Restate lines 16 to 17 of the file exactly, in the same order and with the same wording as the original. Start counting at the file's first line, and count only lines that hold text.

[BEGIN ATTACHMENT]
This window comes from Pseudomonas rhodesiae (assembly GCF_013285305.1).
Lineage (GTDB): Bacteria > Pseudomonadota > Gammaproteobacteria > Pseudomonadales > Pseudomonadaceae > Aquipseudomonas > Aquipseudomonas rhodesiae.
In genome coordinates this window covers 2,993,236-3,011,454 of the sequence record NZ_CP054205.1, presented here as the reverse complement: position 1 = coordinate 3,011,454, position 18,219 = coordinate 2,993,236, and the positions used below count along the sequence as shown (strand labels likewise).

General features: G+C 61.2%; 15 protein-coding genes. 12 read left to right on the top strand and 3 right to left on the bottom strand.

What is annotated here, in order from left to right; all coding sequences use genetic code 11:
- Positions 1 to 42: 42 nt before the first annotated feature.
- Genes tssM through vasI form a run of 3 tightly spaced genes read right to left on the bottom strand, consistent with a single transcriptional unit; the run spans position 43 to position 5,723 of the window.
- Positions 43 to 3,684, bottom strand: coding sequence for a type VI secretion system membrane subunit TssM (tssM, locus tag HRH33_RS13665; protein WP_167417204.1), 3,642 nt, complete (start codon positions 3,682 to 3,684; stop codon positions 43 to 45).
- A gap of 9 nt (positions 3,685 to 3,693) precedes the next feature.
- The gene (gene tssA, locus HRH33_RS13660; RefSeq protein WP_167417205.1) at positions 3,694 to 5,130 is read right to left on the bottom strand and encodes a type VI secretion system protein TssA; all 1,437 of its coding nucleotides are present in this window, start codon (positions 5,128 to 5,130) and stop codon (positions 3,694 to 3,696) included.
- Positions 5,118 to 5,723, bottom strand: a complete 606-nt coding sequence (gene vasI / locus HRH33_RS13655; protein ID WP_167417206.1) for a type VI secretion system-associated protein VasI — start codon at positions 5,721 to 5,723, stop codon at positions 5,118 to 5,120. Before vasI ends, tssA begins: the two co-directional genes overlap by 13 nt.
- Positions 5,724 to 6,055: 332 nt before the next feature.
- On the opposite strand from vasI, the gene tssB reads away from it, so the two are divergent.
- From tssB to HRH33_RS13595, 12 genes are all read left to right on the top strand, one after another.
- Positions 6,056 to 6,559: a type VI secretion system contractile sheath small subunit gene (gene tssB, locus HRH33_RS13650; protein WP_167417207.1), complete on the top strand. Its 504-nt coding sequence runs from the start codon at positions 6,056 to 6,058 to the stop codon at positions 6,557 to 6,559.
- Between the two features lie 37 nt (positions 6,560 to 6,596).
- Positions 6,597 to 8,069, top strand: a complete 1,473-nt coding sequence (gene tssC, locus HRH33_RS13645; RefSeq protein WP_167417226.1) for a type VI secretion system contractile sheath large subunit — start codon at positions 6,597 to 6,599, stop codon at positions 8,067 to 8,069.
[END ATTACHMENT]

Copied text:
- Between the two features lie 37 nt (positions 6,560 to 6,596).
- Positions 6,597 to 8,069, top strand: a complete 1,473-nt coding sequence (gene tssC, locus HRH33_RS13645; RefSeq protein WP_167417226.1) for a type VI secretion system contractile sheath large subunit — start codon at positions 6,597 to 6,599, stop codon at positions 8,067 to 8,069.